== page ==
Designing a Plyometric Training Program

Plyometric exercises, often referred to as jump training or “plyos,” are dynamic and explosive movements designed to increase strength, speed, and overall athletic performance. These exercises can significantly enhance your physical capabilities and are ideal for both upper- and lower-body training.

This Muscle and Motion article offers an in-depth guide to building a plyometric training program tailored for both beginners and advanced levels.

Before diving into the foundational exercises for beginning your plyometric training, it’s essential to have a solid understanding of what plyometric exercises are and their benefits and risks. If you’re new to this type of training or looking to deepen your knowledge, we highly recommend checking out our introductory article on plyometric exercises. Click here to read the first article to  thoroughly understand plyometric training principles.


Plyometric training program

Creating a plyometric training program requires a structured approach to ensure safety, effectiveness, and progression. Several adjustable factors come into play to tailor the program to various training levels, including repetitions, sets, frequency, rest intervals, duration, and weight resistance. This guide focuses on building a lower body plyometric training program based on the type of exercise. With low to high-intensity exercises, this guide caters to everyone, from beginners to advanced athletes. 


1. Low-intensity drills

Initiate your plyometric training with two-legged drills, which are ideal for beginners because of their lower intensity and minimal risk for injury. Start with basic exercises such as jumping in place (pogo jumps), and progressing to forward, backward, and lateral jumps. Once you’ve built a strong base, gradually incorporate a low platform into your exercises as you become more comfortable and skilled. This methodical approach offers a smooth entry into plyometric training, focusing on enhancing your control and stability throughout the exercises.



2. Medium-intensity drills

Once you’ve become proficient in low-intensity drills, it’s time to progress to medium-intensity exercises. These exercises introduce greater impact forces and help prepare your body for higher-intensity plyometric work.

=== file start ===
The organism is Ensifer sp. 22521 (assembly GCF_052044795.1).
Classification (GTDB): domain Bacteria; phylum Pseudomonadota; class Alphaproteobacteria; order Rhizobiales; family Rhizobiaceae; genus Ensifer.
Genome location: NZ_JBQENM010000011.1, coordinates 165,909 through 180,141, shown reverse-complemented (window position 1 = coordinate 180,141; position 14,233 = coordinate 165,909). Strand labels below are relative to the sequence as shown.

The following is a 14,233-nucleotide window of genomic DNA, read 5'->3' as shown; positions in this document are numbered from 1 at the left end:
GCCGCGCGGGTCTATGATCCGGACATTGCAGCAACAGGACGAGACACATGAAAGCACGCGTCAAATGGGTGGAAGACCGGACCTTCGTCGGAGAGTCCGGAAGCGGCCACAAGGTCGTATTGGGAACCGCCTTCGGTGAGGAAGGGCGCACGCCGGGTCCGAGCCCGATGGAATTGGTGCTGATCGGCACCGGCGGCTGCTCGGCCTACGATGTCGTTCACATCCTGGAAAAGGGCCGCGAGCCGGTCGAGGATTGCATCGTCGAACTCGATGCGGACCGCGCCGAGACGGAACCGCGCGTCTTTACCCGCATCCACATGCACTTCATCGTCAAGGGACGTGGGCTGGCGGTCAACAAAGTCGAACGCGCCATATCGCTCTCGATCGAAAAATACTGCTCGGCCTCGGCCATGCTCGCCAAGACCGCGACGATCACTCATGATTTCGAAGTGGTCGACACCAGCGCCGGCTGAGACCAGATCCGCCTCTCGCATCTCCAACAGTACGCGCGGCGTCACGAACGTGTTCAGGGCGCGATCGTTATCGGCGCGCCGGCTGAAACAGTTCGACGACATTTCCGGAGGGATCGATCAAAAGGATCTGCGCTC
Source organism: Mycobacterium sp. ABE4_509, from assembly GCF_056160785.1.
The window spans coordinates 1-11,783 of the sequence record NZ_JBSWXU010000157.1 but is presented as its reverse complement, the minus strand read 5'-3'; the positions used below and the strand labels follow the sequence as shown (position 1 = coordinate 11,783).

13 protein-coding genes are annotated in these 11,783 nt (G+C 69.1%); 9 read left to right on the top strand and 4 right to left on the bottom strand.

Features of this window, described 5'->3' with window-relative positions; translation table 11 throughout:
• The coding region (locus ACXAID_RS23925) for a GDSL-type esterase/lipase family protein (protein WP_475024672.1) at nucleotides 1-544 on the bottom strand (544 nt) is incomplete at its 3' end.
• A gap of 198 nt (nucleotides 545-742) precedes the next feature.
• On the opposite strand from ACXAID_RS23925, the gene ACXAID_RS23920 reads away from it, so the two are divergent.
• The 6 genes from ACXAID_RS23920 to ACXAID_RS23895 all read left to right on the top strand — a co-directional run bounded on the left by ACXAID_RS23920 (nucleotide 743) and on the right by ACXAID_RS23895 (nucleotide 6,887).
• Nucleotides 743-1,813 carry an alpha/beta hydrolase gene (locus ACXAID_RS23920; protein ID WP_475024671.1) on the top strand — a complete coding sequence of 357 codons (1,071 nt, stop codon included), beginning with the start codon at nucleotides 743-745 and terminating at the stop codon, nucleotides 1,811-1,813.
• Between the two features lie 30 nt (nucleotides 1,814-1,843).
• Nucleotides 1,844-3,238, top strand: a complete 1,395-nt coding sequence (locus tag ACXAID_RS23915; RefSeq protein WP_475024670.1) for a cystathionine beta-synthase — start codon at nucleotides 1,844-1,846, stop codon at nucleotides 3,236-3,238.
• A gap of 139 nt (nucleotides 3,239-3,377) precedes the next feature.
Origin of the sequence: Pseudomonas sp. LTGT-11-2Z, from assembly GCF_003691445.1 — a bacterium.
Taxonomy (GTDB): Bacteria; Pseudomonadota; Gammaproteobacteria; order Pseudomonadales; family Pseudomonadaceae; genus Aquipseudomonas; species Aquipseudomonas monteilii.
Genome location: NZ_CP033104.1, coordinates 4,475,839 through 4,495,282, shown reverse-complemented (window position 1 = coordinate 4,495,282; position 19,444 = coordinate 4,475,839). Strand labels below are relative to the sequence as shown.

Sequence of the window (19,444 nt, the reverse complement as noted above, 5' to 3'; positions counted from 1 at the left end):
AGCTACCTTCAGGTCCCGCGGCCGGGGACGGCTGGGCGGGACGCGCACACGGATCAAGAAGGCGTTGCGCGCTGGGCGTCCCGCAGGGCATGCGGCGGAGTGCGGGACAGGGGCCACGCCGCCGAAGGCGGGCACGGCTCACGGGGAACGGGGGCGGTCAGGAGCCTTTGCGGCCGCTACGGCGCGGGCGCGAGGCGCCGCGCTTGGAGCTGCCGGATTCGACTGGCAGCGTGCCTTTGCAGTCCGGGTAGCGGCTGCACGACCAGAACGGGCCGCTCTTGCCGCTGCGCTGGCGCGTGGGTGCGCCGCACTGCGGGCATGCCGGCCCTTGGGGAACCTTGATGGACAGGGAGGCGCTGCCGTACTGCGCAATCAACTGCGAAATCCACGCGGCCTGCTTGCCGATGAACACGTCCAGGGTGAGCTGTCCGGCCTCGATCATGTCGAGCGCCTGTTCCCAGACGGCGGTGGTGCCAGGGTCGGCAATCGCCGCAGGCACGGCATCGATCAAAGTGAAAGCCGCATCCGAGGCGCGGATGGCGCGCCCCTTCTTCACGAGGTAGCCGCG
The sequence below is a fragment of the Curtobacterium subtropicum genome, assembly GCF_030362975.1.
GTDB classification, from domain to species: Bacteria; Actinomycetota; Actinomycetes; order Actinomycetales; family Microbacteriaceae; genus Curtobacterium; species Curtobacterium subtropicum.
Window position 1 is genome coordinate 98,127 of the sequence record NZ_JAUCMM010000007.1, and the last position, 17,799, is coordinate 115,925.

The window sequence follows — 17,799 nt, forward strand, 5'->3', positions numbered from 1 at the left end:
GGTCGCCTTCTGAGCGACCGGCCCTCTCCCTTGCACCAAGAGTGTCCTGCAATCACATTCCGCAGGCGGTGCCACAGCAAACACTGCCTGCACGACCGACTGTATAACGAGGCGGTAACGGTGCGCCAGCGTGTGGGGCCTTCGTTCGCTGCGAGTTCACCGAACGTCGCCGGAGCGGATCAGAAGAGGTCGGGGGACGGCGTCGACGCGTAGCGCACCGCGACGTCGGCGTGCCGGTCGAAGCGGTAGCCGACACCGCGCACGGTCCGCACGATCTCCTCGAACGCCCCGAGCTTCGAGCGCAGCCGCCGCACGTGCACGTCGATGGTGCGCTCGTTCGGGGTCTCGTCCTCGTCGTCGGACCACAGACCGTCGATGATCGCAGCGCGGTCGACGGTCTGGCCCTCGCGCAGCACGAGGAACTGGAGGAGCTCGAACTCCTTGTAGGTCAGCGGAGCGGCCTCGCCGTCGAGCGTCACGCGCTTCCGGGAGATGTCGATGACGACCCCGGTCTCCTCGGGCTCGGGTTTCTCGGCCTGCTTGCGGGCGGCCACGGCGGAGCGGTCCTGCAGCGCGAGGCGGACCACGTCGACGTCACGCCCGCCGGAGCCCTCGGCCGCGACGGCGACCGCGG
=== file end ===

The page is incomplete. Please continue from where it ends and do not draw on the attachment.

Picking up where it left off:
• Vertical jumping: This category of exercise involves jumping vertically and landing with both feet. This helps enhance your explosive power and vertical jump. Examples include exercises like squat jumps and split jumps.
  • Horizontal jumping: These exercises focus on jumping forward, emphasizing horizontal explosiveness. They are valuable for improving your agility and power.  Examples include exercises like a low hurdle jump.
  • Lateral jumping: Lateral jumps involve moving side-to-side explosively, enhancing your lateral agility and strength. Examples include exercises like lateral hurdle jumps.



3. High-intensity drills

High-intensity plyometrics involve dynamic movements that significantly increase the load on muscles and joints. These should be attempted after mastering lower-medium intensity drills. These advanced drills include:



In summary, this Muscle and Motion guide offers essential insights for those looking to begin plyometric training. It outlines a progression from basic to advanced exercises that enhance strength, speed, and athletic performance. Starting with low-intensity drills suitable for beginners, it advances through medium to high-intensity exercises, emphasizing the importance of gradual progression to prevent injuries.


For those eager to explore more plyometric exercises and tailor their workout regimen, our Strength Training App is the perfect tool. It provides a vast selection of exercises with detailed instructions and videos, catering to all levels of experience.

Let the Strength Training App help you achieve your plyometric goals! Sign up for free.


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At Muscle and Motion, we believe that knowledge is power, and understanding the ‘why’ behind any exercise is essential for your long-term success.
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Uriah Turkel B.P.T
Uriah Turkel B.P.T
Uriah Turkel B.P.T, graduated from Ariel University School of Health Sciences, Physiotherapy Department. Uriah works as a content creator specialist at Muscle and Motion, his areas of expertise are anatomy, kinesiology, sports rehabilitation, gait analysis, rheumatology, and pain neuroscience. During his first degree, he conducted research on treatment methods for chronic ankle instability and the effects of Functional Electrical Stimulation (FES) on Peroneal Muscle Function in the Neuromuscular & Human Performance Lab. Currently, he is pursuing a Master of Science at the same lab, researching cognitive and gait decline during aging.